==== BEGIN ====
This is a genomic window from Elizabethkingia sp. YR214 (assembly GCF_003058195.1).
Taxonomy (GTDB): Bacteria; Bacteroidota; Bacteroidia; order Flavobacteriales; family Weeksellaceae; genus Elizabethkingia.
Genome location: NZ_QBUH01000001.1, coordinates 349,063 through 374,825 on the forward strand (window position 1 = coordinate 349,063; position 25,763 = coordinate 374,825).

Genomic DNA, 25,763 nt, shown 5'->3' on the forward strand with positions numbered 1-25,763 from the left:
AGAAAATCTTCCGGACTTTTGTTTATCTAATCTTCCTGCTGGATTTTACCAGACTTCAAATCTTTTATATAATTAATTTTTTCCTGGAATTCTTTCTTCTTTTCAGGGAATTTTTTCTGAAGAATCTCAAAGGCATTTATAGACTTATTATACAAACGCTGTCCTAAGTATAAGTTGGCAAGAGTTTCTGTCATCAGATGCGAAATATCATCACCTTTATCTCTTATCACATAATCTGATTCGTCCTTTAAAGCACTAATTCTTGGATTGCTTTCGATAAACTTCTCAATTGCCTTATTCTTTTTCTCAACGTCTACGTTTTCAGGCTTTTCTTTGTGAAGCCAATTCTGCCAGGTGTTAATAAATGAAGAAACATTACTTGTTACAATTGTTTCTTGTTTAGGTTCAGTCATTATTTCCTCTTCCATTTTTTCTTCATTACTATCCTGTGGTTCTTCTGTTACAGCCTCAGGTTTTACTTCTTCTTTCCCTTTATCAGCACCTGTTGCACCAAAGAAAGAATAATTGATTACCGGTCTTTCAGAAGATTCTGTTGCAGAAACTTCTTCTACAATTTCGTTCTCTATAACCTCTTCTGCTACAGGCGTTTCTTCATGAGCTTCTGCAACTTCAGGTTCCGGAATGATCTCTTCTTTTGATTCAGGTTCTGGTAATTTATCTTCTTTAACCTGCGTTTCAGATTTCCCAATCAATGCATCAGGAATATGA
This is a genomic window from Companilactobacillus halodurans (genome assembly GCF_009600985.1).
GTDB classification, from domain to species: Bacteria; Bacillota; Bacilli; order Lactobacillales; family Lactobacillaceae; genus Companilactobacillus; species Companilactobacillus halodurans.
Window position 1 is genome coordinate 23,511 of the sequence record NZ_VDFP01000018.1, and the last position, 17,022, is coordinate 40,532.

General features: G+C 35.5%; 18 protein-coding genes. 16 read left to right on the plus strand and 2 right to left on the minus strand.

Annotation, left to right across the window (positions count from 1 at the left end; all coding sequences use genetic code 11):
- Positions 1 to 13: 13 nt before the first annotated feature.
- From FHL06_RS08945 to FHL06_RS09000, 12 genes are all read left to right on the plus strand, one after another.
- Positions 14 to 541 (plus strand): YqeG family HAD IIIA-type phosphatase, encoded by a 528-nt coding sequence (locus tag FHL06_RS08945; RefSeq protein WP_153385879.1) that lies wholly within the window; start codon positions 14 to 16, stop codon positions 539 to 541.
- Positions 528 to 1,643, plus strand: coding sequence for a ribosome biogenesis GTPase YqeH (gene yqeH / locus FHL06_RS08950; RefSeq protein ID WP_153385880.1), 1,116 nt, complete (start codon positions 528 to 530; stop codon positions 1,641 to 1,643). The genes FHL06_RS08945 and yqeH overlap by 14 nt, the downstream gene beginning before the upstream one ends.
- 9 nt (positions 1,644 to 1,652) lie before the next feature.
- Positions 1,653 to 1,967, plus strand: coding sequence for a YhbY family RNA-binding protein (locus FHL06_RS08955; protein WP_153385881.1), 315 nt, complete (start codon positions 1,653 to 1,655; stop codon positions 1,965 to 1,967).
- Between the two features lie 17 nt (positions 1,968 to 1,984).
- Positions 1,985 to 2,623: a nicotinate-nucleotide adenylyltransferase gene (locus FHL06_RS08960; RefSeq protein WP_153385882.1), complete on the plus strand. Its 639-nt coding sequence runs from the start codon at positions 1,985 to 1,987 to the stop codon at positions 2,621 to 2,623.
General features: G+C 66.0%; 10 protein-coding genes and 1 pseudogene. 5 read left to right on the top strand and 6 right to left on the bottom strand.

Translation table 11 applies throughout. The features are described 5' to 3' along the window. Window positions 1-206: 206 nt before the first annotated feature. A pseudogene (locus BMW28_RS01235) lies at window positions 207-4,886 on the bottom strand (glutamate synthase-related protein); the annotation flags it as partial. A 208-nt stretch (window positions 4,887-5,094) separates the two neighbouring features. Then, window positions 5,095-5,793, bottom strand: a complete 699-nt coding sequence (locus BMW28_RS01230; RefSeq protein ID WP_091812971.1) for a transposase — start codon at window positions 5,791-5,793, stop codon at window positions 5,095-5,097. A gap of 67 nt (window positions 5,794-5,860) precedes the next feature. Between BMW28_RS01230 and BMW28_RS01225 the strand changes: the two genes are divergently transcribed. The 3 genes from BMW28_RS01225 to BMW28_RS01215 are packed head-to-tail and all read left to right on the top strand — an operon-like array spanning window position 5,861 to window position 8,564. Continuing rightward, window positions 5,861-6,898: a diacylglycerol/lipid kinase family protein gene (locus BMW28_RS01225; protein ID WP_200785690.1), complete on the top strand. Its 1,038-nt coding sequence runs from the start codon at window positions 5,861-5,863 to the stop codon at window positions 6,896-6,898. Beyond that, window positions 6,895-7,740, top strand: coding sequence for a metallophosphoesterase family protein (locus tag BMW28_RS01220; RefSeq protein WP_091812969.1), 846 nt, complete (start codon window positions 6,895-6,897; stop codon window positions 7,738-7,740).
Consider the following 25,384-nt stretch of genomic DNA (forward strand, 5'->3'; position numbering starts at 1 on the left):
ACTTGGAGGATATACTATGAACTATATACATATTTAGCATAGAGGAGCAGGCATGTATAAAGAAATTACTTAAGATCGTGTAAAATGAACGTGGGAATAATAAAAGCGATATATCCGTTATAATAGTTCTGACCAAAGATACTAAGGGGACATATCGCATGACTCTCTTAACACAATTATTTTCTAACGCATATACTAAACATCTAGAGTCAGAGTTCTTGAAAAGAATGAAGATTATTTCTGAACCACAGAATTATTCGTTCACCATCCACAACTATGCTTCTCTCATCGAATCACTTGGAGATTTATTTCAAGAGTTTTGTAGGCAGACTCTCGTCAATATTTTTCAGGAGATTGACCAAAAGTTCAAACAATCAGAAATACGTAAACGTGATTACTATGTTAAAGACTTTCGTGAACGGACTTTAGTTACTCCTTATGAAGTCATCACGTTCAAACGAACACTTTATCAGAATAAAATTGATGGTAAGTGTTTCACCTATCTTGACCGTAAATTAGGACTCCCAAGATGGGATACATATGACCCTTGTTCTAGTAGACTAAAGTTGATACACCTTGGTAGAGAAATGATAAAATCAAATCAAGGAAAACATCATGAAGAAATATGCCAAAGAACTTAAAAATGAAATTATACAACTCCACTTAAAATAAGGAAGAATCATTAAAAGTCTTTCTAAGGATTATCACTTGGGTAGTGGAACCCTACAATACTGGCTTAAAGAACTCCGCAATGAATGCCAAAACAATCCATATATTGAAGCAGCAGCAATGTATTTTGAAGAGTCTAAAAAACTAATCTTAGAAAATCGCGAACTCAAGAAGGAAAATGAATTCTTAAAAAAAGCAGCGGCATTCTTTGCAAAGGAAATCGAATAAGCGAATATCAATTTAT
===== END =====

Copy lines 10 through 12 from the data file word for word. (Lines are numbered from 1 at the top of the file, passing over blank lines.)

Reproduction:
Annotation, left to right across the window (positions count from 1 at the left end; all coding sequences use genetic code 11):
- Positions 1 to 13: 13 nt before the first annotated feature.
- From FHL06_RS08945 to FHL06_RS09000, 12 genes are all read left to right on the plus strand, one after another.